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Have you ever had a service company just show up at your door even though they told you someone would call first?

Have you ever had a co-worker promise they would get information to you but then drop the ball?

Have you ever asked a sales person to get back to you on a proposal but then they never did?


What was your impression of that company, co-worker, or sales person when they didn’t follow-through?

It probably wasn’t favorable. You realize that you can’t count on them to do what they say they’ll do.
   
Follow-through: an essential element to building your personal brand.
A brand carries with it the promise of expected benefits. Every time a promise is not delivered, the brand suffers.

Promises are easy to make, but not as easy to keep. But if you want to build trust, you have to make good on your promises.

“Say what you’ll do, then do what you say.” Author unknown
 
This separates people who achieve bigg things from people who don’t. Even if it’s just a little thing, you risk leaving the impression that you don’t follow through.

We often have the best of intentions, but it’s impossible to judge someone on their intentions. So we do the only thing we can do – we base our opinions of people on whether they deliver on their promises.

Be careful not to over-promise.

If we surprise someone, we should surprise them in a good way – by doing more than we say we’ll do. It’s not good to disappoint them by doing less than what we say … or not doing it at all.

Today’s bigg action item – Develop a system to record every promise you make.

Do whatever works for you, whether that is an old paper system or something using new technology.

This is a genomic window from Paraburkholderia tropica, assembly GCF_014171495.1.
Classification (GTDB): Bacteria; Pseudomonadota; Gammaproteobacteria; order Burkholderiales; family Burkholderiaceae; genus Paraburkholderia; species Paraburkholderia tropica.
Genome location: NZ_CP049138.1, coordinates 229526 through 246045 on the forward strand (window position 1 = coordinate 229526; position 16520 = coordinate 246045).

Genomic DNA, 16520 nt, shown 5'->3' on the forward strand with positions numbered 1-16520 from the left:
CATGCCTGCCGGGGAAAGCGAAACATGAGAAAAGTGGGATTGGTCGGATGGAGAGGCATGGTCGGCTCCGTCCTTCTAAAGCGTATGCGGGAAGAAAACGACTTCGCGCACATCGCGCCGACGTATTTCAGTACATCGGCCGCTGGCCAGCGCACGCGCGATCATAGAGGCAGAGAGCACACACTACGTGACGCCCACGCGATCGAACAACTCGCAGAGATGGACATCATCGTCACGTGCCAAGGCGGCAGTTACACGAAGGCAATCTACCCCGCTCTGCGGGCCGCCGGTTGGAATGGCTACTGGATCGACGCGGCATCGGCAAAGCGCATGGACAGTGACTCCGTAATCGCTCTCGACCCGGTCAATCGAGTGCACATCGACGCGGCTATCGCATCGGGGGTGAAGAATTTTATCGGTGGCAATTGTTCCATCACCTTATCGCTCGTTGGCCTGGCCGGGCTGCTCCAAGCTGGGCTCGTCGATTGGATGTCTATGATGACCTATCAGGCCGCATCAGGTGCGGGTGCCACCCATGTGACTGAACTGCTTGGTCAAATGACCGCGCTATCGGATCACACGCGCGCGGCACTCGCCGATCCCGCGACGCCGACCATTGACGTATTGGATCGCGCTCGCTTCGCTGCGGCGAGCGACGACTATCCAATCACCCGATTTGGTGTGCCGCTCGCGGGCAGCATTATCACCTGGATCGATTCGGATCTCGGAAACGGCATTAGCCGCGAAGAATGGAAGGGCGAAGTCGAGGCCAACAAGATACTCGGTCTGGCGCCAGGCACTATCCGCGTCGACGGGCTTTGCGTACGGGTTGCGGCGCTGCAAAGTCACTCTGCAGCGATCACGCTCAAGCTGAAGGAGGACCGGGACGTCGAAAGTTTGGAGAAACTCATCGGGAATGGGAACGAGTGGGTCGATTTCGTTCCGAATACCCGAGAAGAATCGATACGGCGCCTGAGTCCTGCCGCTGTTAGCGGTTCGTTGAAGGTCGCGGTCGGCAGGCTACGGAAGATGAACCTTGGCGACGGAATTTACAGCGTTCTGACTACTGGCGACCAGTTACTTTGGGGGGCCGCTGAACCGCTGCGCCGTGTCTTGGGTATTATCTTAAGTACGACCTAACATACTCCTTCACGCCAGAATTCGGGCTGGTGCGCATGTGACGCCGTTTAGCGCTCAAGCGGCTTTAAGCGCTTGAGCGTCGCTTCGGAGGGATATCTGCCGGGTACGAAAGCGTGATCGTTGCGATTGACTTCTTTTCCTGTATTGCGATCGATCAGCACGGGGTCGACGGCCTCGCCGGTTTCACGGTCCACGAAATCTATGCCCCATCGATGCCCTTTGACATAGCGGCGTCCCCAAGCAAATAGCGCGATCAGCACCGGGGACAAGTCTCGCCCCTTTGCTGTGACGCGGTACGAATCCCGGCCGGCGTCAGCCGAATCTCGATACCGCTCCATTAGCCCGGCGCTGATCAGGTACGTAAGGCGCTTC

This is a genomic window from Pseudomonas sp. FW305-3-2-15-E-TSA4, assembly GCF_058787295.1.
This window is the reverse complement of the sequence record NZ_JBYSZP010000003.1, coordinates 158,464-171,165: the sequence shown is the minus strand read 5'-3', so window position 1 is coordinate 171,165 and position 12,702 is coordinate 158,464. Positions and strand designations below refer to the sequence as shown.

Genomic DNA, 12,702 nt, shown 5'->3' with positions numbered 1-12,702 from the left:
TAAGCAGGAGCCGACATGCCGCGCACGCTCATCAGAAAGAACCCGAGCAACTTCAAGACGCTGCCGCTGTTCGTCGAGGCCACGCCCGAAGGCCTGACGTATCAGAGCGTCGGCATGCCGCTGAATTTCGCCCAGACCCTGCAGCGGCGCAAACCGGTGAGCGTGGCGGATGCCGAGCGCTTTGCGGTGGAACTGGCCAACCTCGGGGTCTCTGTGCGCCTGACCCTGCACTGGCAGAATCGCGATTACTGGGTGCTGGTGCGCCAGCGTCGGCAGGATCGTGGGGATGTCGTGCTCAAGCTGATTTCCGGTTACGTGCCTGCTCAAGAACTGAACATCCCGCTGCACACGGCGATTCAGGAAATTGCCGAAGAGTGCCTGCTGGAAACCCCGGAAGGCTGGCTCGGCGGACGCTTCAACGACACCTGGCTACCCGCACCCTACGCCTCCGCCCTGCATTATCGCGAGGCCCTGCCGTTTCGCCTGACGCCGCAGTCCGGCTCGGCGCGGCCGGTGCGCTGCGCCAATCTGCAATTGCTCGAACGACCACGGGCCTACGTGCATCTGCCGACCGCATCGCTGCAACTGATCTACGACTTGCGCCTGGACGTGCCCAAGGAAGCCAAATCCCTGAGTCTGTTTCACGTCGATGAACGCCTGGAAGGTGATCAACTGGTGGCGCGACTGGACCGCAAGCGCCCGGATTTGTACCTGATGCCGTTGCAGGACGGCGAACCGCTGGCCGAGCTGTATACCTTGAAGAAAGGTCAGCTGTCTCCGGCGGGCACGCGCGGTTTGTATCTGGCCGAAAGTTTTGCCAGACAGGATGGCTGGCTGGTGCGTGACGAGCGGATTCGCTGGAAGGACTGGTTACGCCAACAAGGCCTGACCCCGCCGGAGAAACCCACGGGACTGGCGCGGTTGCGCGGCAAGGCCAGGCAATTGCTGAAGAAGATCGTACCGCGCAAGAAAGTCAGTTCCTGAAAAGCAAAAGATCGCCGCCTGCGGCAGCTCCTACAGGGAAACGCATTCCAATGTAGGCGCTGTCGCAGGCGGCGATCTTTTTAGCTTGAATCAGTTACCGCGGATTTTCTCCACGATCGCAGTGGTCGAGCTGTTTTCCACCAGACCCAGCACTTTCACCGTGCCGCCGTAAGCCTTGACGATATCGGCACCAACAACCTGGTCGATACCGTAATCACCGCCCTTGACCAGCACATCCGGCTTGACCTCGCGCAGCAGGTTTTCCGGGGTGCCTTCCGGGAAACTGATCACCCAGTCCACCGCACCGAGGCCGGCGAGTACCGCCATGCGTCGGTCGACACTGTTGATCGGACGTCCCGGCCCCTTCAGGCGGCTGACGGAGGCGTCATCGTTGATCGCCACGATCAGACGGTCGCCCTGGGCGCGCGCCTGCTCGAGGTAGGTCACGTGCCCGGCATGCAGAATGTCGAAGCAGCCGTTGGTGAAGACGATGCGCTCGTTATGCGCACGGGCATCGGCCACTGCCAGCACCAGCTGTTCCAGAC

One simple way to do this is Jott. Whenever you make a promise, just call and leave a message about what you need to do. Jott will send you an e-mail or text message reminder. That coupled with your personal calendar can keep you on track. Here’s the best part – Jott is a FREE service.

There are two keys to making any system like this work:

  • Budget a little extra time after each activity.
    This will allow you to write down or record anything you promised.
  • Make it a habit.
    Really focus on using your system every day for the next two weeks.

Or you could do what George does. Mary-Lynn reminds him of his promises. Speaking of which, he has to go pick up the dry cleaning that was ready last week!

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Get Your Prospect’s Permission to Persist for Success in Sales

By Bigg Success Staff
04-02-08

Career Builders

prospecting 

Being persistent is good. Making a pest of yourself is bad. But how do you know when you’ve crossed the line?

Get your prospect’s permission to contact them again!
Take a hint from internet marketers – they get permission to send e-mails to their prospects. It’s called permission marketing. You’ll practice permission selling!

If they ask you to contact them, you’re not being a pest by doing so, are you? So getting permission is the key.

It’s easily done in two-steps:

1. Ask them when you should check back.

2. Then do it!

Most sales people do great with Step 1. Many fail miserably on Step 2.

In order to execute Step 2, you need a system that alerts you that it’s time to follow-up.

You may use advanced contact management software or simple index cards.

It doesn’t matter as long as it works!

As long as you follow-up when your prospect asked you to do so, you’ll have a leg up on many, if not most, of your competitors.

It sounds so simple, but apparently it’s not. Because if it was, more people would do it! So it’s not easy, but it is effective.

3 reasons why follow-up is so important


#1 – Test

Your prospect may be testing you. After all, if you don’t follow through as requested before you make a sale, how can you be expected to perform after a sale has been made?

#2 – Sales cycle

The length of your sales cycle depends on your product or service. However, many items require multiple calls to even give a proposal, let alone make a sale.

If you stop following up, on average, before you’ve reached the number of calls it takes to sell a typical prospect, you won’t succeed in sales. You have to persist, persist, persist.

But keep this in mind …

#3 – Busy, busy, busy
Your prospects are as busy as you are. Perhaps even more so. Your conversation may hold a higher priority in your mind than your prospect’s at that point in time.

That has nothing to do with you, your company, or what you sell. So you need to contact your prospect on the date they requested until they buy from you. After all, they’ve given permission to do just that!

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